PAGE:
Ytterligare information: The information about affiliations in this record was updated in December 2015. The record was previously connected to the following departments: Plant Ecology and Systematics (Closed 2011) (011004000)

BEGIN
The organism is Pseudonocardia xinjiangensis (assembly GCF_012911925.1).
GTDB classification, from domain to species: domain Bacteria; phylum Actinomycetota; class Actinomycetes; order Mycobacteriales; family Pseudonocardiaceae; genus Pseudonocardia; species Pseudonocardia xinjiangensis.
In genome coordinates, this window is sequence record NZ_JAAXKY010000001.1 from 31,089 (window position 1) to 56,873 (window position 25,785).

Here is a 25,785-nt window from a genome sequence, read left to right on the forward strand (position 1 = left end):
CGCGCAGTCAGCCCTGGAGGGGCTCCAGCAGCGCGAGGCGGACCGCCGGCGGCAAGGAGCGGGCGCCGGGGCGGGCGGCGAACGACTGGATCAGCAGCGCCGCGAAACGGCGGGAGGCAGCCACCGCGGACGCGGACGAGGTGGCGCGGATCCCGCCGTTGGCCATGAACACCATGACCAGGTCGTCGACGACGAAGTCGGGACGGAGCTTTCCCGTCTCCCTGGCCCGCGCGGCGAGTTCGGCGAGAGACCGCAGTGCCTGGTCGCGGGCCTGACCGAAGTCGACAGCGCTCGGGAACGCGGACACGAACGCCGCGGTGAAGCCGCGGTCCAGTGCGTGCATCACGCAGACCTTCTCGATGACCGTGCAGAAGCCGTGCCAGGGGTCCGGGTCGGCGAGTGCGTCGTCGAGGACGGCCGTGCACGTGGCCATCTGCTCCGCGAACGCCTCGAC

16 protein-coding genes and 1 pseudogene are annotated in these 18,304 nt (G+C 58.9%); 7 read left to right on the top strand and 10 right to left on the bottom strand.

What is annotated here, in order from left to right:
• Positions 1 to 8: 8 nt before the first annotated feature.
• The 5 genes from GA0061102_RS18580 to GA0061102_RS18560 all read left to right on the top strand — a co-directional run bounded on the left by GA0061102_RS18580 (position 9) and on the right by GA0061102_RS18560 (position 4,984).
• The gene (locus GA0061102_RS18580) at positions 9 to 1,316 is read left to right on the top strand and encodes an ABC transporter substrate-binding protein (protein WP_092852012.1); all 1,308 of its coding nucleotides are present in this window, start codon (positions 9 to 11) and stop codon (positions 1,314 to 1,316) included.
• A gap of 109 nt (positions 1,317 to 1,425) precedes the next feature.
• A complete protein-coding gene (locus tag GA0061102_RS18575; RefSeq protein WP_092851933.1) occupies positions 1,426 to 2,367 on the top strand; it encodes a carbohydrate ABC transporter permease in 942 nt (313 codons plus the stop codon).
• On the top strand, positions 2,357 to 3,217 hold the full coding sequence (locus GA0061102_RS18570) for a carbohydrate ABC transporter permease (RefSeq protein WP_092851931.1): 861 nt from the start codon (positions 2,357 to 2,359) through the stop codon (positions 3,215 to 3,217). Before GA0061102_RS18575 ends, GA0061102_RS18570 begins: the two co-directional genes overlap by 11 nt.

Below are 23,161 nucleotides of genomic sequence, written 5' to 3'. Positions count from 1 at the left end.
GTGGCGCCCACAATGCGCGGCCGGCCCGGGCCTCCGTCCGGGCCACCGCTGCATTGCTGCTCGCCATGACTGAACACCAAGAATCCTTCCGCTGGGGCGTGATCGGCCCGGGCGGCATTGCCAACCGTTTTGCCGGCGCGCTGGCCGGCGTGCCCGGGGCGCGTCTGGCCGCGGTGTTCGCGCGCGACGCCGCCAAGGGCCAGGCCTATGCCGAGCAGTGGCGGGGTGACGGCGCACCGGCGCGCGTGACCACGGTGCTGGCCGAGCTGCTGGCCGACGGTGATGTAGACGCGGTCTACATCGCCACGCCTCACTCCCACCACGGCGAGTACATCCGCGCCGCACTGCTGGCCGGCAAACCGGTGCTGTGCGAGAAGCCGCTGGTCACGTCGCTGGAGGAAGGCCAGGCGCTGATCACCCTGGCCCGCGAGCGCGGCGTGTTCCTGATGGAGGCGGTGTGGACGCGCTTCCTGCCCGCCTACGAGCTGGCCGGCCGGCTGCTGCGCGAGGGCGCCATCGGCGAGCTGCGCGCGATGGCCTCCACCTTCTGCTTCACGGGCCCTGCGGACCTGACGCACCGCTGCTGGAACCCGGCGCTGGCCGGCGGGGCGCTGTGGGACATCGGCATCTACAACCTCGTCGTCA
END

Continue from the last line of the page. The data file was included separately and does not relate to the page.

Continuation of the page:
In 1993-1998 the lichen flora of Stora Karlso and Lilla Karlso was surveyed. These two nearby islands are situated outside the west coast of Gotland, Sweden, in the Baltic Sea. In all, 355 species were found, including three lichenicolous fungi. Two species are new to Sweden, viz. Lepraria flavescens and Placynthium lismorense. Both were found on limestone. The number of species according to habitat was: limestone 105, gravel alvar 84, grass alvar 17, siliceous rocks 88, sea-shore rocks 20, bark (mostly deciduous trees) 121 and wood 52. During the last hundred years the management and thereby plant succession have differed between the islands. Sheep has continuously grazed Lilla Karlso, while the sheep were removed in 1887 from Stora Karlso. Floristic differences of the lichen flora between the islands are discussed from this aspect. The succession of deciduous forest on Stora Karlso is important for the species composition of the epiphyte flora. Some phytogeographical aspects are also discussed. Several common lichen species in southern Sweden are rare or not found on Stora Karlso and Lilla Karlso, e.g. the sorediate species Buellia griseovirens, Pertusaria amara and Phlyctis argena. In contrast, the otherwise rare calcicolous Gyalecta subclausa is common on the islands. With the aim of studying the lichen flora of gravel alvar in detail, this habitat was surveyed in sample-plots. The overall species richness of the gravel alvar is higher on Stora Karlso, mainly due to the larger area of this habitat. The mean species richness in the sample-plots is however similar on both islands, with on average 15 species/dm2. The most species-rich dm2 sample-plot with 23 species was encountered on Stora Karlso. The species composition of the gravel alvar differs between the islands; e.g. on Stora Karlso Collema tenax, Fulgensia fulgens, Psora decipiens and Squamarina cartilaginea are more abundant. This may be caused by different management regimes. However, it is hard to distinguish the effects of differences in habitat area, habitat quality and sheep grazing. The most obvious effect of grazing on the terricolous lichens is the change of growth form of the Cladonia species. This was seen both by a comparison of the lichen individuals of the two islands and by following the macrolichens in an area where sheep were re-introduced on Stora Karlso in 1995. Cladonia arbuscula, C. portentosa and C. rangiferina grow in dense cushions in areas without sheep, while they grow scattered in areas with sheep. This is probably caused by the mechanical action of sheep trampling.